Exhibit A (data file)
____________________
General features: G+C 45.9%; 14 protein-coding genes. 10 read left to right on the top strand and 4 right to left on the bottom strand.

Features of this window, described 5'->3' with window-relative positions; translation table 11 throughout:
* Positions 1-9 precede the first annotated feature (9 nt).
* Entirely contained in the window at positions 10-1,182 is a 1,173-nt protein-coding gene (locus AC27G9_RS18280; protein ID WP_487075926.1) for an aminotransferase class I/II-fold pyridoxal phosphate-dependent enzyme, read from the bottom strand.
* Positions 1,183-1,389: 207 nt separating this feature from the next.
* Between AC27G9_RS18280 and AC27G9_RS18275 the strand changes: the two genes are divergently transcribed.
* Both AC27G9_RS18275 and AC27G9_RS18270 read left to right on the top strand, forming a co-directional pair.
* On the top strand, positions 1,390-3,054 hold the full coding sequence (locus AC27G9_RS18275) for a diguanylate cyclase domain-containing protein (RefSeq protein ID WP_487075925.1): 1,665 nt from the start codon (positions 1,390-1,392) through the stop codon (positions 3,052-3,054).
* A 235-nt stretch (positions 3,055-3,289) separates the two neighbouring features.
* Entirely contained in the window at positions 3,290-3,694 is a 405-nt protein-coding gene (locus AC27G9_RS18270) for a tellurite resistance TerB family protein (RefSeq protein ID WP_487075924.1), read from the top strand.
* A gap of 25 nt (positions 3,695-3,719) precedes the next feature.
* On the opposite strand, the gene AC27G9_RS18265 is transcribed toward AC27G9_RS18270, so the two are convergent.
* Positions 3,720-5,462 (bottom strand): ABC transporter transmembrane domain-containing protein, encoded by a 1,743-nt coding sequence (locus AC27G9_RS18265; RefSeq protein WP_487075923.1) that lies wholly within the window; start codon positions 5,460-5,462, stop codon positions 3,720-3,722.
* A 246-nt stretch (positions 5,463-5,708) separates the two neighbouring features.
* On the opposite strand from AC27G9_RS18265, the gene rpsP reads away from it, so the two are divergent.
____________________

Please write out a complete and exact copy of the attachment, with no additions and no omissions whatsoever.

General features: G+C 45.9%; 14 protein-coding genes. 10 read left to right on the top strand and 4 right to left on the bottom strand.

Features of this window, described 5'->3' with window-relative positions; translation table 11 throughout:
* Positions 1-9 precede the first annotated feature (9 nt).
* Entirely contained in the window at positions 10-1,182 is a 1,173-nt protein-coding gene (locus AC27G9_RS18280; protein ID WP_487075926.1) for an aminotransferase class I/II-fold pyridoxal phosphate-dependent enzyme, read from the bottom strand.
* Positions 1,183-1,389: 207 nt separating this feature from the next.
* Between AC27G9_RS18280 and AC27G9_RS18275 the strand changes: the two genes are divergently transcribed.
* Both AC27G9_RS18275 and AC27G9_RS18270 read left to right on the top strand, forming a co-directional pair.
* On the top strand, positions 1,390-3,054 hold the full coding sequence (locus AC27G9_RS18275) for a diguanylate cyclase domain-containing protein (RefSeq protein ID WP_487075925.1): 1,665 nt from the start codon (positions 1,390-1,392) through the stop codon (positions 3,052-3,054).
* A 235-nt stretch (positions 3,055-3,289) separates the two neighbouring features.
* Entirely contained in the window at positions 3,290-3,694 is a 405-nt protein-coding gene (locus AC27G9_RS18270) for a tellurite resistance TerB family protein (RefSeq protein ID WP_487075924.1), read from the top strand.
* A gap of 25 nt (positions 3,695-3,719) precedes the next feature.
* On the opposite strand, the gene AC27G9_RS18265 is transcribed toward AC27G9_RS18270, so the two are convergent.
* Positions 3,720-5,462 (bottom strand): ABC transporter transmembrane domain-containing protein, encoded by a 1,743-nt coding sequence (locus AC27G9_RS18265; RefSeq protein WP_487075923.1) that lies wholly within the window; start codon positions 5,460-5,462, stop codon positions 3,720-3,722.
* A 246-nt stretch (positions 5,463-5,708) separates the two neighbouring features.
* On the opposite strand from AC27G9_RS18265, the gene rpsP reads away from it, so the two are divergent.